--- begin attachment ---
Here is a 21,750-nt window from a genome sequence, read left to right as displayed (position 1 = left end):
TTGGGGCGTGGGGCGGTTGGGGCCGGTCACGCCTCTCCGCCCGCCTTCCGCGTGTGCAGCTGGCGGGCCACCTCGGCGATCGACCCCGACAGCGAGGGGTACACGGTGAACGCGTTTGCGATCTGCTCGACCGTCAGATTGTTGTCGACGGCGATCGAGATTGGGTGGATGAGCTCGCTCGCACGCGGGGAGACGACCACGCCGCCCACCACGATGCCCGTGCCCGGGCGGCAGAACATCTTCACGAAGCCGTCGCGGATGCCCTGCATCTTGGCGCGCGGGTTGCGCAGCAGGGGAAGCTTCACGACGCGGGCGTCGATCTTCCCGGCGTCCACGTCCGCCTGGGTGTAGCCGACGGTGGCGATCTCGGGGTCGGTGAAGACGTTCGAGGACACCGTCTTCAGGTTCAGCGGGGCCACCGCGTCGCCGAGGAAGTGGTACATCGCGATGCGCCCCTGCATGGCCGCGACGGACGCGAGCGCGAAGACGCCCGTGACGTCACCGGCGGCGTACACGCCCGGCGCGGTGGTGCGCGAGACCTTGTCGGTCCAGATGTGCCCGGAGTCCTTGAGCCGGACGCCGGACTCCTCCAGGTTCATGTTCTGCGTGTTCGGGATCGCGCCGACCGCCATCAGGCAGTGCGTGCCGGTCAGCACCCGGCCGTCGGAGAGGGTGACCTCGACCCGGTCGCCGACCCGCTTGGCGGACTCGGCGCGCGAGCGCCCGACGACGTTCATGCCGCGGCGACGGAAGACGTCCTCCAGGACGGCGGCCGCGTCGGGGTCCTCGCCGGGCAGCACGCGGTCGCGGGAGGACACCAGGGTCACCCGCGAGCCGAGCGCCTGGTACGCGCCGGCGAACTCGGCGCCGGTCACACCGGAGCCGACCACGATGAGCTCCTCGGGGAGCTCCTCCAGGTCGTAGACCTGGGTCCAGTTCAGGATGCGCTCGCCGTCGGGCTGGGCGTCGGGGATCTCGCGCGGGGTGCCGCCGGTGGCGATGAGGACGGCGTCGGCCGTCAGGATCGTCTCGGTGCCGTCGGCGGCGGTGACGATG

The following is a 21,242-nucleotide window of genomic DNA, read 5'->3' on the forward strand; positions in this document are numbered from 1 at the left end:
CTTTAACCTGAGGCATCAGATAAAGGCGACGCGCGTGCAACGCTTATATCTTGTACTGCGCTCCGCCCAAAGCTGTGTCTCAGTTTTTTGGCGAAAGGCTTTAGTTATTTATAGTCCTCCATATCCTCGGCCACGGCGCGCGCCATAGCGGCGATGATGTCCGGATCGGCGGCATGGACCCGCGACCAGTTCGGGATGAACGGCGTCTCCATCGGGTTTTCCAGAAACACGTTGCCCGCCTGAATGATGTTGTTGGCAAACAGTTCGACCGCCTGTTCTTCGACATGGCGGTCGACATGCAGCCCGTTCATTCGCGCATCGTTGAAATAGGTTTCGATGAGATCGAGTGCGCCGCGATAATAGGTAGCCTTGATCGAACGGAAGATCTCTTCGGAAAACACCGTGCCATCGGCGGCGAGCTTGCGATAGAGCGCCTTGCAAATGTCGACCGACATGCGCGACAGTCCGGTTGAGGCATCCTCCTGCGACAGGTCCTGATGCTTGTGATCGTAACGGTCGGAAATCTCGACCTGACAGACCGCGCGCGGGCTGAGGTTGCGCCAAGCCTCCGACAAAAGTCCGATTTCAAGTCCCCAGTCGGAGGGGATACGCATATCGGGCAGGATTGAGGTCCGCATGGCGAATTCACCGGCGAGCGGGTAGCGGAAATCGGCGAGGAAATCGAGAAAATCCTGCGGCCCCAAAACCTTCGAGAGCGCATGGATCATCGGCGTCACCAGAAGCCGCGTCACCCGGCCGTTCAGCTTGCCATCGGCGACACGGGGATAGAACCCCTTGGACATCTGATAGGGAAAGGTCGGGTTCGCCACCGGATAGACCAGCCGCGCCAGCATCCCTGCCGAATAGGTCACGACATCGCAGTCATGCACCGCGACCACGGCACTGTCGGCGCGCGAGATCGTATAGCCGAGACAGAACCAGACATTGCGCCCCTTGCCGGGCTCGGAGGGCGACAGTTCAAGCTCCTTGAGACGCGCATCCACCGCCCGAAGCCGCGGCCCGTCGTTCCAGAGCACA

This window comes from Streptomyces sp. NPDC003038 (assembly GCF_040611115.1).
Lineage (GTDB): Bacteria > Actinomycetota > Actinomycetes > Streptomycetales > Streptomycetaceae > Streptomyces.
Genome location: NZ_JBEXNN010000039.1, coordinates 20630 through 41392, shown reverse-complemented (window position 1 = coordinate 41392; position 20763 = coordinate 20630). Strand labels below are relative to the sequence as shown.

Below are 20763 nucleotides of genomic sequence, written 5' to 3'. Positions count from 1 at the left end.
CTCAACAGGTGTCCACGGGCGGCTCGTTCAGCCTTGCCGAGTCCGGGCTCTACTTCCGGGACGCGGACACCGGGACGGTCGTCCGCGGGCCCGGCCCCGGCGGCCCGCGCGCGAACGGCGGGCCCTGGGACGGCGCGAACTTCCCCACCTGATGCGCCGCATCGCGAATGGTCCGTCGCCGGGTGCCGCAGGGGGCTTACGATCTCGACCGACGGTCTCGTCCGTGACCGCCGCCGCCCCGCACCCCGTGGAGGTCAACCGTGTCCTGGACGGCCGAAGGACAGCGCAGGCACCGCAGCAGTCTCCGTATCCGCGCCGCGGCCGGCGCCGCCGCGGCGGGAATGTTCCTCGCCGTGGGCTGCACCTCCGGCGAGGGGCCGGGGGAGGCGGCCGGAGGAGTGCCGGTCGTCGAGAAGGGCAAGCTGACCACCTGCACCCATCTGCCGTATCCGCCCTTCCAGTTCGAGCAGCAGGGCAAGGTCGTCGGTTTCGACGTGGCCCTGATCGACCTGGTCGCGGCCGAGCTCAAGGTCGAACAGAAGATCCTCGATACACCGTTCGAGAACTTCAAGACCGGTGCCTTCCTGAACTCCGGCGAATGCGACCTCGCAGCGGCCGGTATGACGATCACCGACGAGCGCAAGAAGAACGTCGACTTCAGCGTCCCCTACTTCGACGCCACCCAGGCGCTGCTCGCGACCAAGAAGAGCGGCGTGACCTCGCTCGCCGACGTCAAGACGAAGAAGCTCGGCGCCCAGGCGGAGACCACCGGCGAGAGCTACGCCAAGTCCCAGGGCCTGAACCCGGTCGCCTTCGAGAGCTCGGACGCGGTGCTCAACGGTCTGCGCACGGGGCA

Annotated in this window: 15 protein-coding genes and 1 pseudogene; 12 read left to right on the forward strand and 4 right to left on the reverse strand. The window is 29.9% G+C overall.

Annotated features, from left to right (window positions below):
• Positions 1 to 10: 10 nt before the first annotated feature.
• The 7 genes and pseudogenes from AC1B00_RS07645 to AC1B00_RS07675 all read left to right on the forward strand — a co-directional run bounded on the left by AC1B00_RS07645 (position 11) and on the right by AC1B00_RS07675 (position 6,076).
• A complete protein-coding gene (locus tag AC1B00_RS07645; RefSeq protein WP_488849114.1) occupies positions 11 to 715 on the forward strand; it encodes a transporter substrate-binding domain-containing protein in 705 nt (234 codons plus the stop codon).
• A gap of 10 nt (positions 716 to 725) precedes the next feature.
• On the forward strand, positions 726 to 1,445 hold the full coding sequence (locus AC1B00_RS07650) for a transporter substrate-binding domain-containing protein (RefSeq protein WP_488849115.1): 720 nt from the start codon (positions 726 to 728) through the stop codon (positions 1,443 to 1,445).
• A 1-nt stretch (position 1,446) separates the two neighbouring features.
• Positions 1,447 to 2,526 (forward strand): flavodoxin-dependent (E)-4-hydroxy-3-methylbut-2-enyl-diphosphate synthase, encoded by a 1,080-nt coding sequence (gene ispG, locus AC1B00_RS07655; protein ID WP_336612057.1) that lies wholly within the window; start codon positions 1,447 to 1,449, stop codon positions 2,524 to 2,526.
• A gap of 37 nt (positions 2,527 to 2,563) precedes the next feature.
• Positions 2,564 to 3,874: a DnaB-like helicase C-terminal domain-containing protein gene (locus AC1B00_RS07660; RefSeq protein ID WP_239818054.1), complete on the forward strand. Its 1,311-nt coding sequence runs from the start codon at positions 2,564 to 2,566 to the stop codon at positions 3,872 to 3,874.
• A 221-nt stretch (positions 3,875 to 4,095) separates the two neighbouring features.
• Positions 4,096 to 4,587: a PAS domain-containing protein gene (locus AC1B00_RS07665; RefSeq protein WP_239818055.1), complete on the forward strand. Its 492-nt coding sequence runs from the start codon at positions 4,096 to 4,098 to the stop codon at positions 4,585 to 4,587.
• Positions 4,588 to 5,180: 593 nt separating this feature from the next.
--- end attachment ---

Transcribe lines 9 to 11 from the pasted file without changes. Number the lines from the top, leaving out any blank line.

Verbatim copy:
CTCAACAGGTGTCCACGGGCGGCTCGTTCAGCCTTGCCGAGTCCGGGCTCTACTTCCGGGACGCGGACACCGGGACGGTCGTCCGCGGGCCCGGCCCCGGCGGCCCGCGCGCGAACGGCGGGCCCTGGGACGGCGCGAACTTCCCCACCTGATGCGCCGCATCGCGAATGGTCCGTCGCCGGGTGCCGCAGGGGGCTTACGATCTCGACCGACGGTCTCGTCCGTGACCGCCGCCGCCCCGCACCCCGTGGAGGTCAACCGTGTCCTGGACGGCCGAAGGACAGCGCAGGCACCGCAGCAGTCTCCGTATCCGCGCCGCGGCCGGCGCCGCCGCGGCGGGAATGTTCCTCGCCGTGGGCTGCACCTCCGGCGAGGGGCCGGGGGAGGCGGCCGGAGGAGTGCCGGTCGTCGAGAAGGGCAAGCTGACCACCTGCACCCATCTGCCGTATCCGCCCTTCCAGTTCGAGCAGCAGGGCAAGGTCGTCGGTTTCGACGTGGCCCTGATCGACCTGGTCGCGGCCGAGCTCAAGGTCGAACAGAAGATCCTCGATACACCGTTCGAGAACTTCAAGACCGGTGCCTTCCTGAACTCCGGCGAATGCGACCTCGCAGCGGCCGGTATGACGATCACCGACGAGCGCAAGAAGAACGTCGACTTCAGCGTCCCCTACTTCGACGCCACCCAGGCGCTGCTCGCGACCAAGAAGAGCGGCGTGACCTCGCTCGCCGACGTCAAGACGAAGAAGCTCGGCGCCCAGGCGGAGACCACCGGCGAGAGCTACGCCAAGTCCCAGGGCCTGAACCCGGTCGCCTTCGAGAGCTCGGACGCGGTGCTCAACGGTCTGCGCACGGGGCA

Annotated in this window: 15 protein-coding genes and 1 pseudogene; 12 read left to right on the forward strand and 4 right to left on the reverse strand. The window is 29.9% G+C overall.

Annotated features, from left to right (window positions below):